7 tips on how to respond to media madness
Whether it's the anti-Muslim television movie or the newspaper article full of lies about women in Islam, the media is still a challenge for Muslims. Here are seven simple things you can do about it:
1. Watch or read the whole thing
If you caught part of a sitcom or an article mocking Muslims, finish watching the whole show or reading the article first. Get the whole picture before going after a part of it.
2. Take down the precise details
The exact date, time and channel, as well as a general description of the subject matter is important to note down in the case of a radio or television show. For written material, take down the exact date, page number and issue of a newspaper or magazine, as well as the name of the author.
3. Call them first to get information
Before you complain, find out who the right person is to direct complaints to. Get their exact title (i.e. producer, executive producer, etc.) telephone number, fax and e-mail address. Also ask for any particulars: is there a certain time to call or fax; how long should letters be, etc. This way, you can draft an appropriate response and are more likely to have it heard.
4. Tell others to do the same
Once you've gotten this information, call other Muslims and let them know about the incident. Give them the place or person to complain to. Encourage them to do this right away. If more people respond sooner, it is more likely something will be done about the issue, Insha Allah (if Allah wills). Remind people to be firm but polite. Threatening the target of complaint is not Islamic, nor will it serve the cause of Islam or Muslims.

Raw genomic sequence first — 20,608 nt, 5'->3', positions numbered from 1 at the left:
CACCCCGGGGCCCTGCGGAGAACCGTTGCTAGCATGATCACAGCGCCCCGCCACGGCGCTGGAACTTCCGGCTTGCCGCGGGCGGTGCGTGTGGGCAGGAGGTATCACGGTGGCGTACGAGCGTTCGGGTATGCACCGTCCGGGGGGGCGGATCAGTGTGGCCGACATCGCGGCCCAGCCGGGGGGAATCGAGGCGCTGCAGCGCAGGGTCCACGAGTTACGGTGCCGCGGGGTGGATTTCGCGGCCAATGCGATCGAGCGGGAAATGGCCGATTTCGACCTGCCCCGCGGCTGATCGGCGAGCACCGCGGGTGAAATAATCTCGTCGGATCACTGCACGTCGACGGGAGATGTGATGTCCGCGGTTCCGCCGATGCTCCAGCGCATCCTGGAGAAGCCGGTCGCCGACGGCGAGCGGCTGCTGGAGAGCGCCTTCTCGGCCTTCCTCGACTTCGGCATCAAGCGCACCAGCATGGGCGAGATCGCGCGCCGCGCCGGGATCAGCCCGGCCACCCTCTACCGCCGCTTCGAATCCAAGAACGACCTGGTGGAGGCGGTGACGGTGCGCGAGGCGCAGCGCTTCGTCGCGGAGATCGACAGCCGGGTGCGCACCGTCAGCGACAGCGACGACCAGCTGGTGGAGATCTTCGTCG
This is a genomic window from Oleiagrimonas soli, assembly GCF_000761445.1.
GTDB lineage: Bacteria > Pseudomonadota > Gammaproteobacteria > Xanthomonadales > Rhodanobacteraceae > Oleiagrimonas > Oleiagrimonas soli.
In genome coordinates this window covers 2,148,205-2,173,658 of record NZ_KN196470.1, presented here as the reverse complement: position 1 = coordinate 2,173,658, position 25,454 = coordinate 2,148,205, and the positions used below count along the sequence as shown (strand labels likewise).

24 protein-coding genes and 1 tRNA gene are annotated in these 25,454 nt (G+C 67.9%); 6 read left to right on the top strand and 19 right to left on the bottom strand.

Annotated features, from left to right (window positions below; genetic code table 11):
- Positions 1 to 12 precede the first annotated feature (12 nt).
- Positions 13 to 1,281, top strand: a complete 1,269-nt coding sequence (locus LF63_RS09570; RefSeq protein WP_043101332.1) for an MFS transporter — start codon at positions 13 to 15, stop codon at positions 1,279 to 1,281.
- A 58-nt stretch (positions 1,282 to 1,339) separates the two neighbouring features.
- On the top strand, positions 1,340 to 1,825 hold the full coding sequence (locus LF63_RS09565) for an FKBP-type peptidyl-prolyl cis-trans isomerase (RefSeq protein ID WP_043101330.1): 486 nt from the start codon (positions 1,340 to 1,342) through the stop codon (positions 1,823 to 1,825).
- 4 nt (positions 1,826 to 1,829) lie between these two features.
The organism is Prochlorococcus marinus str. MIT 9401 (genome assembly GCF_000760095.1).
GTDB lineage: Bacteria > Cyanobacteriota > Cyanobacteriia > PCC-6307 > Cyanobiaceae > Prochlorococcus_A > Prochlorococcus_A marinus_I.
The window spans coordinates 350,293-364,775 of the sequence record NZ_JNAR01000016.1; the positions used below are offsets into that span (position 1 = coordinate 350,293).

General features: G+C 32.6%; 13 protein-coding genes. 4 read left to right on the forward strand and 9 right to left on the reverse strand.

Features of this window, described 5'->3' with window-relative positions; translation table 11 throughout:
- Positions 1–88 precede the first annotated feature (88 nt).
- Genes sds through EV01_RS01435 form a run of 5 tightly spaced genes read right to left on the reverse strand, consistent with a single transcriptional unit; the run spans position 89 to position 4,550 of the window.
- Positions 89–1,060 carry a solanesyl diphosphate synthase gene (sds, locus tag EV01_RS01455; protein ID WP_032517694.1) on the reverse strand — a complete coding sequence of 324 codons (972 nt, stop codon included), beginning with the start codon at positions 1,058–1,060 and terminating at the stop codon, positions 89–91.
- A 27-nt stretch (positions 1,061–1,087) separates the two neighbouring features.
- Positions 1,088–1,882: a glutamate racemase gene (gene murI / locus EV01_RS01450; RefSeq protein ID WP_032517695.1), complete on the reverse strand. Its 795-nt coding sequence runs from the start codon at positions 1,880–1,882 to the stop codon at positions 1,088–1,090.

5. Write and send off your own complaint
Once you've got this information, draft your own response. Save a copy on your computer for your own records. If you're calling, note down the day and time of your call.
6. Follow up on the complaint
If over a week has passed and you haven't heard any response, call the media outlet to find out what happened. If they refuse to offer an apology or respond to your complaint, keep your cool, and take the next step.
7. Find out who they're accountable to
Most media have someone they answer to. This can be the body which grants their broadcasting licenses or press councils in the case of the print medium. Call them and find out if and how you can register a complaint.
Also, see if a local human rights body or commission has a section dealing with media prejudice and discrimination. They are also a place you can register a complaint with.
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